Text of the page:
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3.1 Percent Growth Last Year, the Lowest Since the Economic Crisis

3.1 Percent Growth Last Year, the Lowest Since the Economic Crisis

Posted March. 23, 2004 22:53,   


Last year, Korea’s real economic growth plunged 3.1 percent, the lowest in five years. In addition, the real Gross National Income (GNI) growth rate remained at a mere 1.8 percent.

According to the Bank of Korea’s “National Accounts of 2003 (provisional),” announced on March 23, the Korean economy last year showed favorable conditions in the export and construction industries. However, due to a depression in personal consumption and an investment in equipments, the real Gross Domestic Product (GDP) only increased by 3.1 percent. The growth rate is the lowest since the 6.9 percent recorded in 1998, the year of the foreign exchange crisis.

After changing the base year from 1995 to 2002 as well as the statistical standard starting from the 2003 National Account Statistics, the growth rate increased somewhat from the forecasted 2.9 percent by the Bank of Korea. However, if converted to the previous standard, last year’s economic growth is estimated to be in the lower two percent mark.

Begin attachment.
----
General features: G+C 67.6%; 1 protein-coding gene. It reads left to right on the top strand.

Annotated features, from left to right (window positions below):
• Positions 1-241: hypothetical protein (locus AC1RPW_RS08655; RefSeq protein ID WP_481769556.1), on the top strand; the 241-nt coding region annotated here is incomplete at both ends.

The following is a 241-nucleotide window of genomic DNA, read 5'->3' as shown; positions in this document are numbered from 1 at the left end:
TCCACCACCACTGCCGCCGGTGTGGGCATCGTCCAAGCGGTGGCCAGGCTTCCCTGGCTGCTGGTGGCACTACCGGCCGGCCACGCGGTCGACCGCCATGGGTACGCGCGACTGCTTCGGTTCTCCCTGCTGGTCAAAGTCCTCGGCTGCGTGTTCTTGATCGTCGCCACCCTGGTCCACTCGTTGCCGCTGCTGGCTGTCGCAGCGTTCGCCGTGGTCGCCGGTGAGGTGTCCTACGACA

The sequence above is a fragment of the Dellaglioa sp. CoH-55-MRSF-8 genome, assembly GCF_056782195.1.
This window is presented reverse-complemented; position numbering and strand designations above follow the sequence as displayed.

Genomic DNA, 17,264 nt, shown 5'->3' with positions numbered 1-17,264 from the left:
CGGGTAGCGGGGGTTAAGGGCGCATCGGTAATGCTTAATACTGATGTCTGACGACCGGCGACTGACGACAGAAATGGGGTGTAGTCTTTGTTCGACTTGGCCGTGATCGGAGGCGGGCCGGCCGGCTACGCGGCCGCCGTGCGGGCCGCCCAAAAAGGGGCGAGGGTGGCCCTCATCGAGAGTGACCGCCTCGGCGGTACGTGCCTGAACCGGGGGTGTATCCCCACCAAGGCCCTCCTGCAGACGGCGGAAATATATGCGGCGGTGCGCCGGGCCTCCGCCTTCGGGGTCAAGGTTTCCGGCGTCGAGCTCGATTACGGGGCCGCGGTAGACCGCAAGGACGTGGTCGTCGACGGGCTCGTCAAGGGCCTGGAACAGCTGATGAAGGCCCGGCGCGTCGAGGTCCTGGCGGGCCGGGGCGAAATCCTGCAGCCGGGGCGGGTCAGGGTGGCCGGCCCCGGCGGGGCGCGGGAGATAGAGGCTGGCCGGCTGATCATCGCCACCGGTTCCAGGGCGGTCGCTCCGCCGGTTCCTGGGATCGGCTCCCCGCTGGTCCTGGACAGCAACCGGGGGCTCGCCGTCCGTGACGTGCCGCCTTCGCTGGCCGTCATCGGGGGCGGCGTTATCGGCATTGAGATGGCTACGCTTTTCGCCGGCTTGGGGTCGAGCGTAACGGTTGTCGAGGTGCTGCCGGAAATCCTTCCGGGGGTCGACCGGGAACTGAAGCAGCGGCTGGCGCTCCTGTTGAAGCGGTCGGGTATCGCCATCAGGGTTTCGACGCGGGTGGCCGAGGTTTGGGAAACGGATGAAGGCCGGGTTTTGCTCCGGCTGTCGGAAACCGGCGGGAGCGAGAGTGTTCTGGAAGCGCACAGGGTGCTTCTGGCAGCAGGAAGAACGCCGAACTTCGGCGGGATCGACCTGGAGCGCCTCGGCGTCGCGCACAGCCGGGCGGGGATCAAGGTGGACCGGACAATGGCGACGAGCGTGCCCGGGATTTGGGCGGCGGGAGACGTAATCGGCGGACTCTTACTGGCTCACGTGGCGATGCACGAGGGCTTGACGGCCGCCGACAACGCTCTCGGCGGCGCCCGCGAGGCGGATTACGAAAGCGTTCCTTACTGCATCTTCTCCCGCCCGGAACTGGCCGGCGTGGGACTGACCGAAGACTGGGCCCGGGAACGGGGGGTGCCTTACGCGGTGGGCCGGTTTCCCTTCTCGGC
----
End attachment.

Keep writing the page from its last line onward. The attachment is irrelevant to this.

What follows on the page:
Real GNI growth rate, which reflects people’s actual purchasing power, plunged to 1.8 percent last year compared to seven percent in the previous year particularly because the terms of trade worsened due to a decline in the won-dollar exchange rate last year.

Nevertheless, the nominal national income per head of last year increased by 10 percent from $11,493 in 2002 to $12,646 as an effect of this decline in the exchange rate. The nominal income per head of last year slightly increased from $12,197 in 1996, the highest value ever.

The growth rate of personal consumption showed a sudden decline from 7.9 percent in 2002 to 1.4 percent last year. The growth rate of investment in equipment did not manage to avoid a negative either, indicated by a plunge from 7.5 percent to 1.5 percent.

Cho Sung-jong, director of the Economic Statistics Department at the Bank of Korea stated, “The yearly growth rate remained low last year because investment and consumption did not recover”, and added, “However, upon entering the fourth quarter (October- December) the growth rate will likely improve thanks to a continued upswing in exports.”

Joong-Hyun Park sanjuck@donga.com